Restaurants Are Trying Their Best Right Now. Please Don’t “Cancel” Them
Cancel culture is the act of no longer supporting a public figure or company after they have said or done something that is considered inappropriate or offensive. Sometimes the “canceling” is completely deserved like when Roseanne Barr Tweeted out some “Ambien-influenced” racist crap and was immediately fired from her own TV series or when the public turned against Kevin Spacey after Star Trek: Discovery actor Anthony Rapp accused him of sexual advances when Rapp was just 14-years-old. Last week, the CEO and founder of CrossFit stepped down after making insensitive comments about the killing of George Floyd and the pandemic in a buy-one-offensive-comment, get-one-free combo meal deal. But what about when canceling something isn’t appropriate like when a restaurant customer posts a 1-star review about their dining experience because it didn’t go the way they had hoped it would? A slightly longer wait for your to-go buffalo wings isn’t reason enough to bash a business online in the hopes of discouraging others from trying out the restaurant, but in these days of new COVID-19 regulations, it’s happening way too often.
Restaurants right now are struggling, not just financially, but also in how to even run a customer-centric business while adhering to the ever-changing guidelines for dealing with the coronavirus. Restaurant owners are gingerly opening their doors for business, but some customers are practically knocking the doors down in an attempt to get back to a normal way of life and as soon as something happens they don’t approve of, they’re quick to hop onto the Internet to tell the world how “awful” it was.
Take, for example, Jennifer M. who was so disappointed with Lazy Dog Restaurant & Bar in Concord, CA after they reopened for dine-in service that she had to give them a one star review on Yelp.
After seeing on their website that she should call to make a reservation, she was told by the hostess that the restaurant is now first come/first serve only. Perhaps with rearranging tables, ordering more hand sanitizer and masks for their employees and generally trying to get a handle on things, the restaurant just didn’t find time to update their website. When Jennifer got there to discover a one hour wait, her first instinct was to give them a negative review, despite claiming to have supported the restaurant several times during COVID. One wonders if she ever bothered to give them a good review for all the times she was satisfied. It matters not: CANCEL THEM!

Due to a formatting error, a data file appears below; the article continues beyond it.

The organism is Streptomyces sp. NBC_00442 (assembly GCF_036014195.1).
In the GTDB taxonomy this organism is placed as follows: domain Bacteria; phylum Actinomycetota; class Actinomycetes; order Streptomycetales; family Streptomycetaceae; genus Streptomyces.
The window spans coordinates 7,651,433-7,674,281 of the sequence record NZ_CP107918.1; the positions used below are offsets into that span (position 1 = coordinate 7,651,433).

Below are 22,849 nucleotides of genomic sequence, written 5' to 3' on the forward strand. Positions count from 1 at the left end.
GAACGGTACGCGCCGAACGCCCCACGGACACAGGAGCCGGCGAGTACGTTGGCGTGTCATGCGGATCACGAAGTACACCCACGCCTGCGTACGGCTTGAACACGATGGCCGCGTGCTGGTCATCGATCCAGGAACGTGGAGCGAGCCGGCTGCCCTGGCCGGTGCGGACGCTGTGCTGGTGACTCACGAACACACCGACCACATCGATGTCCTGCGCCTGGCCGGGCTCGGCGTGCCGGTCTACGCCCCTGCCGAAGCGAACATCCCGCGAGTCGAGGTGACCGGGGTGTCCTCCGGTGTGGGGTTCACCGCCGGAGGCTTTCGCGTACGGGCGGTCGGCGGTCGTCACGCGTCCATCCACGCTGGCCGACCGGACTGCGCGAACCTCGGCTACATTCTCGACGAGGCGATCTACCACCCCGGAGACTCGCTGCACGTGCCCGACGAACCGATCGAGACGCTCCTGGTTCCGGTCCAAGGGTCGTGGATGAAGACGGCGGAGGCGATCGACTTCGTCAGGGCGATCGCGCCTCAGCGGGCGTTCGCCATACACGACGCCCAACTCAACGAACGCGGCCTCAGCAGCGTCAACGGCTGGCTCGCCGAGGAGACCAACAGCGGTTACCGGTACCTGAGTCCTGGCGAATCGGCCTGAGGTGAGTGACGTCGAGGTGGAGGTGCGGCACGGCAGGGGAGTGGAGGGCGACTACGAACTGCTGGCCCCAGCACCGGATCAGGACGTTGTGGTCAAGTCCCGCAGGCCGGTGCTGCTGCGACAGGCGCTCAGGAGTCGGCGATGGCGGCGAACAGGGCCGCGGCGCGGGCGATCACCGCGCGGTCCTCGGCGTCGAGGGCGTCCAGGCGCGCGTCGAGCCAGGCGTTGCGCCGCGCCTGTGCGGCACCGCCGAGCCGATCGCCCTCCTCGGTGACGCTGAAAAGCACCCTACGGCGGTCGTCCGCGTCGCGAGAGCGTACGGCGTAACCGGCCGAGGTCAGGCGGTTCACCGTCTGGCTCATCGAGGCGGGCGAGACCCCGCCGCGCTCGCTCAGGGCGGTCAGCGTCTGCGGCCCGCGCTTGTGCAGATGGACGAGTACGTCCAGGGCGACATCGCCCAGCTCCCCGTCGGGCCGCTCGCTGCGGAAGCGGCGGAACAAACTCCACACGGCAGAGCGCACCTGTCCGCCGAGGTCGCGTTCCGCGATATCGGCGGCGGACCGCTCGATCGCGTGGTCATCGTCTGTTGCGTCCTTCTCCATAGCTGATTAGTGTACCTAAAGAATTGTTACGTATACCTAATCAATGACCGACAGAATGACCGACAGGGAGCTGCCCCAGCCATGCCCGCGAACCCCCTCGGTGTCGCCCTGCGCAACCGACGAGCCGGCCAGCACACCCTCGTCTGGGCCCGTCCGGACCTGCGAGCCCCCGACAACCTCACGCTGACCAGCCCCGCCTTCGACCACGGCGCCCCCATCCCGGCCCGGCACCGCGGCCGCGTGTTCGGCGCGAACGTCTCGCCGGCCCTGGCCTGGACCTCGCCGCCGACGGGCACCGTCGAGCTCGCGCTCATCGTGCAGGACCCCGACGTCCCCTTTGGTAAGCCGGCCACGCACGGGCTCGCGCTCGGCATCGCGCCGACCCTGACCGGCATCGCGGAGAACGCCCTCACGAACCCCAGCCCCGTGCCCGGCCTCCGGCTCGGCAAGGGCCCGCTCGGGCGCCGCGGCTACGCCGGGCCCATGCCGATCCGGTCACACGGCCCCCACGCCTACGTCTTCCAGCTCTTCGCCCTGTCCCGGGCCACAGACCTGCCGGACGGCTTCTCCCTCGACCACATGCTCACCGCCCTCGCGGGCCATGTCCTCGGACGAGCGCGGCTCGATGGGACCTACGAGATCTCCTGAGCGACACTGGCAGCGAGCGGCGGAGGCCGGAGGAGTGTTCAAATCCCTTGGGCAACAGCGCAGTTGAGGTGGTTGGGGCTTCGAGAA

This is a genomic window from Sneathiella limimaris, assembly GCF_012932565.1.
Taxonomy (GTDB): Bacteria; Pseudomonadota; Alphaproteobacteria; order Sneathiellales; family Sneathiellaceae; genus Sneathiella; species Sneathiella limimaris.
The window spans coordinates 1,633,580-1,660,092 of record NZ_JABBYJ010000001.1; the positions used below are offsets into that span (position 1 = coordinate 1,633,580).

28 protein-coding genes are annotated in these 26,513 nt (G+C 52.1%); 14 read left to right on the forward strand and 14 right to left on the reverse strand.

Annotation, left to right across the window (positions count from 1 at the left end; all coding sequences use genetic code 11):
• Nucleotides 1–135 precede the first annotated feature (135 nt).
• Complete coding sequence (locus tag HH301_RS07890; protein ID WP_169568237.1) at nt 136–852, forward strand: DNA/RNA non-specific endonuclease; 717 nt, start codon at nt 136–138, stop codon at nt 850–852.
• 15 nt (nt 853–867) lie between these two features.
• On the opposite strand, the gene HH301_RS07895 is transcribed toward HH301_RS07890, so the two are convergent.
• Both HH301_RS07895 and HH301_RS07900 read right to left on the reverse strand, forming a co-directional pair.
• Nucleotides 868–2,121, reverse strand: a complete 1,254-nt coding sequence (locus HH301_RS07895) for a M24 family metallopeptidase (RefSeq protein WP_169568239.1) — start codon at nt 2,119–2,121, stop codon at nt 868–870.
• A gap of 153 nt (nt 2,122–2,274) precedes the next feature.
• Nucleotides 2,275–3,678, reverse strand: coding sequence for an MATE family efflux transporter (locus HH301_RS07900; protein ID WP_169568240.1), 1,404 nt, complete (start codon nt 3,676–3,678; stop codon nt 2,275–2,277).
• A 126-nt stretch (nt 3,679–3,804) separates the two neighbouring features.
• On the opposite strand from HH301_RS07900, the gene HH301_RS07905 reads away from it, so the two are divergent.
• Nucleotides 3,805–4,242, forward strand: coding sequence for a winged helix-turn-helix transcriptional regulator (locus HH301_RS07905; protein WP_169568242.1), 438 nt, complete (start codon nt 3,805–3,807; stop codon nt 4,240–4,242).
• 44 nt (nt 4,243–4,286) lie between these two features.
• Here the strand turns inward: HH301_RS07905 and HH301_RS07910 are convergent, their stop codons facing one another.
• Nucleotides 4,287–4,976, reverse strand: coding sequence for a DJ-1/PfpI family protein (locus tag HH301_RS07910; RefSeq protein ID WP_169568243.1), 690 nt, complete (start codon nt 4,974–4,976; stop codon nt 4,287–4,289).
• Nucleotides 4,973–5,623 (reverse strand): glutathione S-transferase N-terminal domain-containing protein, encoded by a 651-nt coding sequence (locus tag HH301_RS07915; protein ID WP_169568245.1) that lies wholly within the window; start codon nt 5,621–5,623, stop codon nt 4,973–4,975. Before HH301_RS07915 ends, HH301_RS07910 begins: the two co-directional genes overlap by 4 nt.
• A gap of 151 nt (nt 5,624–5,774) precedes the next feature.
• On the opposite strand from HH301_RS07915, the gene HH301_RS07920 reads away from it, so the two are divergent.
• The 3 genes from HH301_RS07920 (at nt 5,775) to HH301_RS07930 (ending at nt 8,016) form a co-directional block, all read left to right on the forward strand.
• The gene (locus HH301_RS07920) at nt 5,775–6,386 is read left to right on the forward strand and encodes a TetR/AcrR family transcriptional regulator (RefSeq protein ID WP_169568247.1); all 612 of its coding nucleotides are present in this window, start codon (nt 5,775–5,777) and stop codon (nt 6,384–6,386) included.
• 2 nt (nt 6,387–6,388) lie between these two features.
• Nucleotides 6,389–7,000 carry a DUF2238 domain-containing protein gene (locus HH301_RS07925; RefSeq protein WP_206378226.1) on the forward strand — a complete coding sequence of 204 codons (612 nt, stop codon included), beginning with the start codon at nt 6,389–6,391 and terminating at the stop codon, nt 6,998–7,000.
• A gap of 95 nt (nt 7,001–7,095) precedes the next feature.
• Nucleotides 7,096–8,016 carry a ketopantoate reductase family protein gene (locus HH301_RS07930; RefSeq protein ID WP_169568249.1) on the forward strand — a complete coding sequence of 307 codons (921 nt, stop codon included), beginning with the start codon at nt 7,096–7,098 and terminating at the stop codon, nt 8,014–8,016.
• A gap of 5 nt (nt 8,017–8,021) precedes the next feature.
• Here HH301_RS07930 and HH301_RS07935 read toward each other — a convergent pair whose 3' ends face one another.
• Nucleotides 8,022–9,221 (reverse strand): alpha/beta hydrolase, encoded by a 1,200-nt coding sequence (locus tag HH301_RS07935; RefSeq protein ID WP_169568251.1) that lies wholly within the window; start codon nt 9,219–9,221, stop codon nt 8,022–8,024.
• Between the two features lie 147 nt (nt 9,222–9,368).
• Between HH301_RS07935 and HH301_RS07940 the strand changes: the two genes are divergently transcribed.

Or what about Kelly who does not recommend Lembo’s Italian Restaurant in Akron, OH because their new “policy makes absolutely no sense?”
Not only did she have to wait an extra ten minutes for her pizza to be personally delivered to her car, she also wants to know why they can’t just hand it to her at the window. “Who do you think you are protecting with this policy?” she writes in her review. Actually, they are trying to protect Kelly and their employees as well, but that probably means very little to her since this is a “non-event virus.” She will not be back. CANCEL THEM!
Finally, we have Revonda who went to a Texas Roadhouse in Louisville, KY and did not approve of how her waiter was keeping socially distant from her.
Like it or not, Revonda needs to accept that this is where we are in our country right now. Restaurant servers are trying to navigate this new normal even though what they can and cannot do changes every single day. The server wasn’t treating her as if she had “the plague,” he was treating his customer with respect. This, coupled with the fact that her steak was served well done instead of her requested medium well (a mere difference of about ten degrees) merited a one star review and she will not be going back. CANCEL THEM!
When it comes to cancel culture, we need to exercise that right carefully. If a celebrity reveals themself to be a flat out racist, by all means, cancel them immediately. If it comes out that an organization donates huge sums of money to a hate group, go for it and cancel them too. But if you go to a restaurant and the staff seems to be struggling with new health department regulations due to COVID-19, maybe just give them the benefit of the doubt that they’re trying their best. If you wait a little longer than you think you should for your food, take a second to think about the server who is just as stressed out about as you are. You don’t need to give them one star on Yelp or trash them on Facebook. Just give them some time to adjust to this new way of working and take a moment for yourself to question if they truly deserve to be canceled. Waiting twenty minutes for a pizza may be an inconvenience, but is it as bad as Roseanne Barr comparing an African-American woman to an ape? No, it isn’t. So enjoy your pizza and please step away from the keyboard.
Howdy! My name is Katy Atchison and I'm an Associate Editor for Broke-Ass Stuart.
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